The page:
DENNIS ARCHER, the former mayor of Detroit, has led many major efforts in Southeast Michigan, is an accomplished lawyer, former president of the American Bar Association and public policy thinker. Despite his earlier expression of not being interested in running for governor, his supporters say Archer has an appeal that cuts across the business community in the region. At a time when the Dems are in such political dire straits, they can make use of him.
HARVEY HOLLINS, vice president of government affairs at Wayne State University, is considered a good candidate for the Democratic ticket because of the educational crisis the state is facing. Hollins’ supporters believe an education leader with an extensive knowledge of government and how the legislative process works will be an advantage for the ticket to address the myriad of issues that are forcing graduates to leave the Wolverine state.
HANSEN CLARKE, a state senator from Detroit, is no stranger to politics in the city and in Lansing. Clarke is admired for his boldness and aggressive attitude toward what government ought to do for the least of these. Those who back his candidacy for the ticket think that he can make a strong push for reform.
ALBERTA TINSLEY-TALABI, a veteran of the Detroit City Council, has experience in municipal government that can add a strong impetus to the ticket given the problems that cities across the state are facing. As a former member of the city council, Tinsley-Talabi’s supporters see a strong Detroit connection on the ticket if she is selected.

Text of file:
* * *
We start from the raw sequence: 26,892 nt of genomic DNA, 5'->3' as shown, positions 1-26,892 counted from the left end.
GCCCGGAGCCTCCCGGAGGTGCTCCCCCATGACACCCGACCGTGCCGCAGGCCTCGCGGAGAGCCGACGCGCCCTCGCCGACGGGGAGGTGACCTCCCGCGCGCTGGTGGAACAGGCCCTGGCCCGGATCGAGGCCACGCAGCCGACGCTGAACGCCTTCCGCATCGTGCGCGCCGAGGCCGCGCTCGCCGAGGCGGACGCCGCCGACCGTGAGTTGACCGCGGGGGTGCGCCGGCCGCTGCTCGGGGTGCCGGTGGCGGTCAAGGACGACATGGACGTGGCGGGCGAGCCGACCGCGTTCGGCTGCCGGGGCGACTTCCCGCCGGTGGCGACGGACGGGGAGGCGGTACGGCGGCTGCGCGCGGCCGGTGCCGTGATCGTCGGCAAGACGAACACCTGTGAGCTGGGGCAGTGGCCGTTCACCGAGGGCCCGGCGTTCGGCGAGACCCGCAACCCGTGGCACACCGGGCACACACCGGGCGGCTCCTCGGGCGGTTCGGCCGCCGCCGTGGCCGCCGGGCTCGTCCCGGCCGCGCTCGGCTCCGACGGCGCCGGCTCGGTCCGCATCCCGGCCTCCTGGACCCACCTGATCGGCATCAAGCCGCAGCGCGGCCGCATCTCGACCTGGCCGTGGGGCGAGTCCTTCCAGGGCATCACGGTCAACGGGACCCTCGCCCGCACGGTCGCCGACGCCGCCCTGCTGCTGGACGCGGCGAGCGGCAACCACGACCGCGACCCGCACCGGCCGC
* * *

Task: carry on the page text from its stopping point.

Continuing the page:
ALMA WHEELER SMITH, state representative, is a veteran of the Michigan legislature who is actually running for governor in 2010. She brings an enormous amount of legislative experience and understanding of inside Lansing politics that few have, according to those who support her. They believe she will be a tireless advocate for those who are most needy.
DENISE LANFORD MORRIS has served as a circuit court judge in Oakland County since 1992, the first African American elected to the bench there. Because of her stellar legal background mixed with community advocacy, Morris’ name has been tossed around for the Michigan Supreme Court. Her supporters also said she will make a great addition to the Democratic gubernatorial ticket because of her wide appeal in Oakland County combined with her strong Detroit roots.
BRENDA LAWRENCE, the current and first African-American mayor of Southfield, will be an interesting candidate on the ticket given the geographical proximity of Southfield in Southeast Michigan as a hub for business. Lawrence on the Democratic ticket could place the future of businesses at the center of the gubernatorial race. She is a go-getter, as her supporters reminded me. After being fired up from the Obama change energy, she took on the Republican darling, Oakland County Executive L. Brooks Patterson, in 2008 and made an impressive showing.
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